A National Survey Shines a Light on the Nature and Scope of Teen Dating Violence

February 1, 2017

Teen dating violence, also called adolescent relationship abuse, is a serious public health problem. There is still much we do not understand about the nature and scope of this problem. Results of an NIJ-funded study can help change that.

Psychological abuse was the most common type of abuse victimization reported (over 60 percent), but there were also substantial rates of sexual abuse (18 percent) and physical abuse victimization (18 percent).

The study — the National Survey of Teen Relationships and Intimate Violence (abbreviated “STRiV”) — is the first to provide a comprehensive national portrait of teen dating violence with detailed measurements of both who perpetrates such violence and who has been victimized. The study found that approximately two thirds of youths (ages 12-18) who were in a relationship or had been in one in the past year reported they had been victimized (69 percent) or perpetrated violence (63 percent).

The research team of Bruce Taylor, Elizabeth Mumford, and Weiwei Liu of the National Opinion Research Center at the University of Chicago conducted the study to better understand adolescent dating relationships, especially those involving relationship abuse. Specifically, the study sought to estimate the prevalence of different forms of relationship abuse among youth, document the characteristics of abusive relationships during adolescence, assess risk factors for abuse, and place these estimates within the context of adolescents’ social relationships and communications.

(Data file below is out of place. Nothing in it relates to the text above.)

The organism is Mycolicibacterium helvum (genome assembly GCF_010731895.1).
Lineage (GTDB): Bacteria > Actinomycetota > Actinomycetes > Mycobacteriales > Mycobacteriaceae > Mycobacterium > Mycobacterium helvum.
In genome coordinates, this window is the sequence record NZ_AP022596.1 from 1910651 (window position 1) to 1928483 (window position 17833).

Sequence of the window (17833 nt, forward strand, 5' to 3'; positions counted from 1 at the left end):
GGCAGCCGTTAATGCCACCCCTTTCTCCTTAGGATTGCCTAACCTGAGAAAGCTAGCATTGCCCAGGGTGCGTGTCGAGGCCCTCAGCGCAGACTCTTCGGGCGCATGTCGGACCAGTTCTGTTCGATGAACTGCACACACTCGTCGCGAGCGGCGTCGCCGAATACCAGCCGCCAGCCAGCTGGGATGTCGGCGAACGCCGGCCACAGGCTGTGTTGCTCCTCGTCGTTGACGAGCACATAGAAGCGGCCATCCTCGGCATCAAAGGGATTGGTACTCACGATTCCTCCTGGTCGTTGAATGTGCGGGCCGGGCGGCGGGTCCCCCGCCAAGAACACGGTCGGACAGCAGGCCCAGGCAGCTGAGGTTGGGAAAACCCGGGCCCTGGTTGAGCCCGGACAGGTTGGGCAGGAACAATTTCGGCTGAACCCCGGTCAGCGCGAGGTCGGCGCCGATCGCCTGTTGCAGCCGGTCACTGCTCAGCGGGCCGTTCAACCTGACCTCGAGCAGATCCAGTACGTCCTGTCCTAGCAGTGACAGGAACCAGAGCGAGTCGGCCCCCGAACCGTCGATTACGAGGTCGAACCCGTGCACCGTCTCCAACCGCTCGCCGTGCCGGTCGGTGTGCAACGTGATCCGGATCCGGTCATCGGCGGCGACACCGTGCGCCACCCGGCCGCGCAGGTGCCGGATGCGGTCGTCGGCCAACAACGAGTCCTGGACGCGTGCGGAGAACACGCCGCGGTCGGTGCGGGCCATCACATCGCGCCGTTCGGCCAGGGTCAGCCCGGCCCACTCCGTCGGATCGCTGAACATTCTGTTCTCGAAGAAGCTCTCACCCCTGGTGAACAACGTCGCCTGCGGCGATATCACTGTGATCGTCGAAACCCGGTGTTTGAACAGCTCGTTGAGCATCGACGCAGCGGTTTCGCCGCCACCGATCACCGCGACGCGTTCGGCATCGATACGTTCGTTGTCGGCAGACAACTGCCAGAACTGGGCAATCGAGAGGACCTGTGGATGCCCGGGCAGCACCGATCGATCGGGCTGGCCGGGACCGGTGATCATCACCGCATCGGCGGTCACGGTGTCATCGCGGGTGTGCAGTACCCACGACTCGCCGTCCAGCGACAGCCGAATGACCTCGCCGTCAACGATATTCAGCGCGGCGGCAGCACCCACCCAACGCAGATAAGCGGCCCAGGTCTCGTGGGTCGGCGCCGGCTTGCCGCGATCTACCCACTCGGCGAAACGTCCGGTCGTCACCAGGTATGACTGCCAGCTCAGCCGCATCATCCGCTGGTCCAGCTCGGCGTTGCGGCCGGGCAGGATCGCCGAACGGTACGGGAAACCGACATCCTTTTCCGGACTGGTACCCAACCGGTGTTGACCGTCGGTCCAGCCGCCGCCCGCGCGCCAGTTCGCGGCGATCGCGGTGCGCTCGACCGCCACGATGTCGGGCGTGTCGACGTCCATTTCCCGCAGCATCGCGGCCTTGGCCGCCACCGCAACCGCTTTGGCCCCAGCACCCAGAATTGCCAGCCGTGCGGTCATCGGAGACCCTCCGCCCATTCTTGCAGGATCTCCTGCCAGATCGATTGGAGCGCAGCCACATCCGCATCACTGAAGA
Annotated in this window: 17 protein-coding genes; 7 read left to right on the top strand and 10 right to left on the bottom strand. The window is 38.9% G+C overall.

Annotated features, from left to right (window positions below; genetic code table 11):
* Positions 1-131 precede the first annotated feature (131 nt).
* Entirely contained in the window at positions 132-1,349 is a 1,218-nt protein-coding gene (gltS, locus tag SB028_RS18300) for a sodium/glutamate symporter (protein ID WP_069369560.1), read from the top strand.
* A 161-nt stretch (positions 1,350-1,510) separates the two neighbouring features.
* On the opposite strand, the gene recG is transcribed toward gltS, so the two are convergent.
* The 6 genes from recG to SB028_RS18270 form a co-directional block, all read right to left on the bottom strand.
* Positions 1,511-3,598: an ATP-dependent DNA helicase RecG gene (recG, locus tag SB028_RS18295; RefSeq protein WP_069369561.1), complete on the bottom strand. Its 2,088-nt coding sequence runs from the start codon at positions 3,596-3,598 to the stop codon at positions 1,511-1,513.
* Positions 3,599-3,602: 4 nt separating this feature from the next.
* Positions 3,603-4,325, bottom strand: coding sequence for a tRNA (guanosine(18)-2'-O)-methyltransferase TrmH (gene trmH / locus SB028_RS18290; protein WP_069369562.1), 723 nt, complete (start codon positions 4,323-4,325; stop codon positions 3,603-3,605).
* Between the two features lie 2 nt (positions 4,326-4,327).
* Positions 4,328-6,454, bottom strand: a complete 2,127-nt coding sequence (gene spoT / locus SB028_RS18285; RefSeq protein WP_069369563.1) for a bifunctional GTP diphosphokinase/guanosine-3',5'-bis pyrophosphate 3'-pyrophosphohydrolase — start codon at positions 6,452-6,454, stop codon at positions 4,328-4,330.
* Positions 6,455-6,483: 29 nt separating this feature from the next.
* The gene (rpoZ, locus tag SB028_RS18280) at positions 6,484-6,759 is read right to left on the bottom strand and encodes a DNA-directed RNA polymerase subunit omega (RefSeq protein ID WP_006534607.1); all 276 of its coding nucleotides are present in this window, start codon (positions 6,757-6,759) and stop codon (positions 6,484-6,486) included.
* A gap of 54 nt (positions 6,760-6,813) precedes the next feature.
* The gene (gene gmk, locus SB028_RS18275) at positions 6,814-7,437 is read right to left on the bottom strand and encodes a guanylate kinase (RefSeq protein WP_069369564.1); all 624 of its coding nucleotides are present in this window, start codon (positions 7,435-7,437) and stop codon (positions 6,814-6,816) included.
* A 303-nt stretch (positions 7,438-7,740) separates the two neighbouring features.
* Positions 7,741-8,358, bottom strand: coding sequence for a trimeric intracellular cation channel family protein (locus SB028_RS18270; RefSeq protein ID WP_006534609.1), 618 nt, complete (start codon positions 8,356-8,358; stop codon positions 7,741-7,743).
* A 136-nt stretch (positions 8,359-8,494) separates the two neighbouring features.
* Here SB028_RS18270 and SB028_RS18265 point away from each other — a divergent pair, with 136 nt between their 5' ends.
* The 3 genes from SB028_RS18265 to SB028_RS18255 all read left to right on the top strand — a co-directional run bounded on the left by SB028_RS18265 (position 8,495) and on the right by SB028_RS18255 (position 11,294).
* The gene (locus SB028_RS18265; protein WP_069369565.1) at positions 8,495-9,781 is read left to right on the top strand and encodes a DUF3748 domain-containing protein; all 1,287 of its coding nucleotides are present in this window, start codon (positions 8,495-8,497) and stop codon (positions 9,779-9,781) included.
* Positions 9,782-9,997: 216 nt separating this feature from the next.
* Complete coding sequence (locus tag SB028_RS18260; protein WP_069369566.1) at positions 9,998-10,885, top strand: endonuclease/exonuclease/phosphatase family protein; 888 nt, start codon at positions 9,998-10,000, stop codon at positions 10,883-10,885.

Participants were recruited from an already-established independent online survey research panel that included a large nationally representative group of youth and their parents/caregivers. The survey sample at baseline (the start of the study) consisted of 2,354 parent-child pairs who were mostly white (56 percent) or Hispanic (24 percent).[1] One year later, an abbreviated parent/caregiver survey and similar youth survey were administered to 1,471 parent-child pairs (62.5 percent of the original sample).

Psychological abuse was the most common type of abuse victimization reported (over 60 percent), but there were also substantial rates of sexual abuse (18 percent) and physical abuse victimization (18 percent). Fewer adolescents admitted to perpetrating acts of physical abuse (12 percent) or sexual abuse (12 percent).

There were notable differences by age and gender. Compared to youth aged 15-18, those 12-14 reported lower rates of psychological and sexual victimization and perpetration. While there were no differences between boys and girls for victimization rates, girls reported higher physical perpetration rates. Girls aged 15 to 18 reported perpetrating moderate threats/physical violence at more than twice the rate of younger girls and 3 times the rate compared with boys aged 15 to 18; girls aged 15 to 18 reported perpetrating more than 4 times the rate of serious psychological abuse than boys 15 to 18.

Consistent with other adolescent relationship abuse research, there was significant overlap between victimization and perpetration; 84 percent of victims also perpetrated abuse. This finding has important implications for prevention and intervention; it serves as a reminder that programming should recognize the fluidity of these roles among youth in relationships.